Weeks after settling labor negotiations with the UAW and hours after General Motors shares skyrocketed after the company hiked its dividend 33% and announced a $10 billion buyback, Ford is also reinstating its 2023 guidance.
In its revised guidance, Ford says it is aiming for adjusted EBIT in the range of $10 billion to $10.5 billion, along with adjusted free cash flow between $5 billion and $5.5 billion, according to CNBC.
This guide is a shift from the company's previous projections of adjusted EBIT between $11 billion and $12 billion and adjusted free cash flow of $6.5 billion to $7 billion.
Ford disclosed that its new labor agreement with the UAW is anticipated to have a financial impact of $8.8 billion throughout the contract's duration, which concludes in April 2028. In comparison, General Motors, a rival in the industry, recently reported a $9.3 billion impact resulting from their own labor agreement.
Before the conclusion of the approximately six-week-long UAW strikes, Ford had been on track to meet its financial projections, CFO John Lawler said during its late October earnings call.
He had indicated that the UAW strike had already caused a $1.3 billion loss in earnings for the company, primarily due to the disruption in production, resulting in around 80,000 vehicles not being manufactured. Of this amount, approximately $100 million was attributed to the third quarter. Subsequently, the company has updated this figure to $1.7 billion.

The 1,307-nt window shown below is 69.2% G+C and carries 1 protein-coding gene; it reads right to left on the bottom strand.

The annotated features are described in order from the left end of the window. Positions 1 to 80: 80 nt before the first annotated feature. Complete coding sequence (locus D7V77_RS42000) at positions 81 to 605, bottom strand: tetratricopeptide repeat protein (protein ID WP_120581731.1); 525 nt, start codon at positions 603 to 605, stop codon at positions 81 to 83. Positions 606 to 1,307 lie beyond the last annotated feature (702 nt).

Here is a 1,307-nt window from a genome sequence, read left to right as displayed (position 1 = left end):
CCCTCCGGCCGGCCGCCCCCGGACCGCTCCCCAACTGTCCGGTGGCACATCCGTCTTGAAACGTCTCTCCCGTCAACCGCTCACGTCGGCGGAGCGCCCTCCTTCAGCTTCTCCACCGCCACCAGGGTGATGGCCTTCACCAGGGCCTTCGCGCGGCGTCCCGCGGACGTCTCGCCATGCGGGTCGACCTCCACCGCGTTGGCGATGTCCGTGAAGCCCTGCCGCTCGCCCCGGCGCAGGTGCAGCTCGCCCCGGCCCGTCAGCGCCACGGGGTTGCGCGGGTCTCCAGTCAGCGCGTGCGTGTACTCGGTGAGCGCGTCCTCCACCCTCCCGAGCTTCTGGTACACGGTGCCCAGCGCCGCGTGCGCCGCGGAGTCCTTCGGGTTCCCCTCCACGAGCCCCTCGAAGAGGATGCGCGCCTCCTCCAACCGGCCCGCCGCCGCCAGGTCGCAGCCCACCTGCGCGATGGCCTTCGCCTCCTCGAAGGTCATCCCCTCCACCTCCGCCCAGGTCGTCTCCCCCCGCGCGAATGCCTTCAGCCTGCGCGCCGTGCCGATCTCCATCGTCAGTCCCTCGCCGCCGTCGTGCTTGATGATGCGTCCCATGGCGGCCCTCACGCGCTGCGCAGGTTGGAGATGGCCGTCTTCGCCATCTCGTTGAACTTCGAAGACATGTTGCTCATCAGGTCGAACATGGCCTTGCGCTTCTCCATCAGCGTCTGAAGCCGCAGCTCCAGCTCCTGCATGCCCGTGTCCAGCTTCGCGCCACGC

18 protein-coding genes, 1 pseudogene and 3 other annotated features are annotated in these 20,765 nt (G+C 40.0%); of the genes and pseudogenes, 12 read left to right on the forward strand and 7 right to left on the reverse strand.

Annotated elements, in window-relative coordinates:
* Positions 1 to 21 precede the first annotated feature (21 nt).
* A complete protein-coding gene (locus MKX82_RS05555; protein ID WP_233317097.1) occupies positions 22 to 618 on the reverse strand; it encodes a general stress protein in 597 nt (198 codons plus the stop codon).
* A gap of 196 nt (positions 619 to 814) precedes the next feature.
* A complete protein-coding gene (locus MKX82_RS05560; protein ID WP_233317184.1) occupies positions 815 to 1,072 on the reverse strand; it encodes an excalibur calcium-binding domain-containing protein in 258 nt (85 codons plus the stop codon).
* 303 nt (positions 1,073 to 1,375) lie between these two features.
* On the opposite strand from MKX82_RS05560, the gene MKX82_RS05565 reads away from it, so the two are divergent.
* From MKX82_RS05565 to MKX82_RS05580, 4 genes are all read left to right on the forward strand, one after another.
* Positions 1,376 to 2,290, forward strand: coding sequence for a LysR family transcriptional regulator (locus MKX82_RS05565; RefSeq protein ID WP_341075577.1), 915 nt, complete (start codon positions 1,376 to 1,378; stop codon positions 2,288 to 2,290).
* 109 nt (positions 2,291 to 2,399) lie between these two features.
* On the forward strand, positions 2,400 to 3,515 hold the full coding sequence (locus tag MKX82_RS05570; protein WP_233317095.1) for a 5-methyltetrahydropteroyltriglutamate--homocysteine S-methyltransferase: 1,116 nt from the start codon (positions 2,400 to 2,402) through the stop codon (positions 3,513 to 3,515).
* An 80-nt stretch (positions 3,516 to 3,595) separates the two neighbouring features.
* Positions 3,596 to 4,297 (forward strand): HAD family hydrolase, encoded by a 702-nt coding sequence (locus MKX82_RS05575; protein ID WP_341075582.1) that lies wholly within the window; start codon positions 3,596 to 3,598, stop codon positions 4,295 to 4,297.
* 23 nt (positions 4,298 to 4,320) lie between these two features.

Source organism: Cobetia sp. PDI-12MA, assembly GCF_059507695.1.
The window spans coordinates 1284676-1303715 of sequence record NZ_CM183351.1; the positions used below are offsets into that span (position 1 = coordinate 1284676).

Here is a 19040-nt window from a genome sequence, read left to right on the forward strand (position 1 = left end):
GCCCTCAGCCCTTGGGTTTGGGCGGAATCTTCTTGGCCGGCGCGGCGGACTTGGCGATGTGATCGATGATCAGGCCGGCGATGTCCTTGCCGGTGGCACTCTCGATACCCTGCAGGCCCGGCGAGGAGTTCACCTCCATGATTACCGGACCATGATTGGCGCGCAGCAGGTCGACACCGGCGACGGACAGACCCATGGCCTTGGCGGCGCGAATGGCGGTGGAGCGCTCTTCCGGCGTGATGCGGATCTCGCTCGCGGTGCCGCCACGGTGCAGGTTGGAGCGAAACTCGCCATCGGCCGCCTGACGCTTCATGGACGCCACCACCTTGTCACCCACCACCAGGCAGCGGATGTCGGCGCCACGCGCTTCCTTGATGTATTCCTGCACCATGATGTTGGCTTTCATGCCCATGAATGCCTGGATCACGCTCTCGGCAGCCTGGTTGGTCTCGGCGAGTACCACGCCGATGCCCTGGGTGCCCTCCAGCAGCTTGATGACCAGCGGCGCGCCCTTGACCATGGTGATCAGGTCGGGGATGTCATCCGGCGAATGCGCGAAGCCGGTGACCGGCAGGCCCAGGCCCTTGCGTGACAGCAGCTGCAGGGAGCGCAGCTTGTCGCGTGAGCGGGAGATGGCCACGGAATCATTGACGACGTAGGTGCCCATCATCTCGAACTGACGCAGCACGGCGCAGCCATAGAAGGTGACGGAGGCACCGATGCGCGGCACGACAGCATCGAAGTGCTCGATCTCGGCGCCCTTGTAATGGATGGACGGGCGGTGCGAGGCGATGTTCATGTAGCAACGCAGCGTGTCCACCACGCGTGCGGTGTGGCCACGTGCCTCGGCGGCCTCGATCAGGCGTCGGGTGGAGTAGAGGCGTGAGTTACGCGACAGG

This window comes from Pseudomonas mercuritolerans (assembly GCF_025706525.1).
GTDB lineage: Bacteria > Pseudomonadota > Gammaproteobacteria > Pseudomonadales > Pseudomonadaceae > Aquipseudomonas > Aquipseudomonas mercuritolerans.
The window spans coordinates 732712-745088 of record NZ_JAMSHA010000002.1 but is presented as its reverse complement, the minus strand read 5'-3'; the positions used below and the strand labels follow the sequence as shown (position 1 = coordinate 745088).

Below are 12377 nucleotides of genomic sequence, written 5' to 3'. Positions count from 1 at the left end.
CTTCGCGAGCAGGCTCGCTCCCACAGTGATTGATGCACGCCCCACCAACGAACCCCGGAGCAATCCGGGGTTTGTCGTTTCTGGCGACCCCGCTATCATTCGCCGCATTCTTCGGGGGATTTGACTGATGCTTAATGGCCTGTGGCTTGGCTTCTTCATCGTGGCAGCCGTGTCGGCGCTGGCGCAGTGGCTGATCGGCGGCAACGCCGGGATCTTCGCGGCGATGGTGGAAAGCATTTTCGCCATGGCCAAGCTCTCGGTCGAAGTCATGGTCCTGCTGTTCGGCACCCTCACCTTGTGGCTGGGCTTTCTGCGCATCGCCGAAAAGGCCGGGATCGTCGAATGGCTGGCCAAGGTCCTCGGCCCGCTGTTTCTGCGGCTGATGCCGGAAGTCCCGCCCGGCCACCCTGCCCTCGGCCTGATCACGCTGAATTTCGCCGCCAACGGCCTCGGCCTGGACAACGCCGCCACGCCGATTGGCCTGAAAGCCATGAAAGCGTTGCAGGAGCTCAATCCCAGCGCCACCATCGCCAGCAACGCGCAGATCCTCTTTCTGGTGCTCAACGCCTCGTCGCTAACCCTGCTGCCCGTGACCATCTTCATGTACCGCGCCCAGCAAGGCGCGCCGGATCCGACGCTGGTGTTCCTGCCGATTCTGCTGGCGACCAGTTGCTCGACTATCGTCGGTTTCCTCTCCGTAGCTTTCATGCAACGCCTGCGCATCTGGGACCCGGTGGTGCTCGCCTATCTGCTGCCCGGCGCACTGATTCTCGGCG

The CNBC report says that Ford also confirmed the UAW agreement is expected to increase costs by approximately $900 per assembled vehicle by 2028.
As a result, Ford "plans to cancel or postpone $12 billion in investments related to electric vehicles," CNBC wrote. In other words, the Biden administration supports labor unions and wants to push for electric vehicles. But the UAW's
extortion contract negotiations with Ford have prompted the company to slash $12 billion in EV investments.
“We’ve got a highly talented team that allocates capital with great discipline, so that we’re executing with consistency, generating strong growth and profitability, and are less cyclical,” Lawler said Thursday.
Recall yesterday GM said it was launching a swift $10 billion share buyback, according to CNBC. "GM will immediately receive and retire $6.8 billion worth of its common stock," the report said.
In its 2023 projections, it has also reincorporated expectations, factoring in an anticipated impact of $1.1 billion in EBIT-adjusted earnings due to approximately six weeks of labor strikes by the United Auto Workers union in the U.S.
“The long-term plan we are executing includes reducing the capital intensity of the business, developing products even more efficiently, and further reducing our fixed and variable costs,” CEO Mary Barra said in a statement.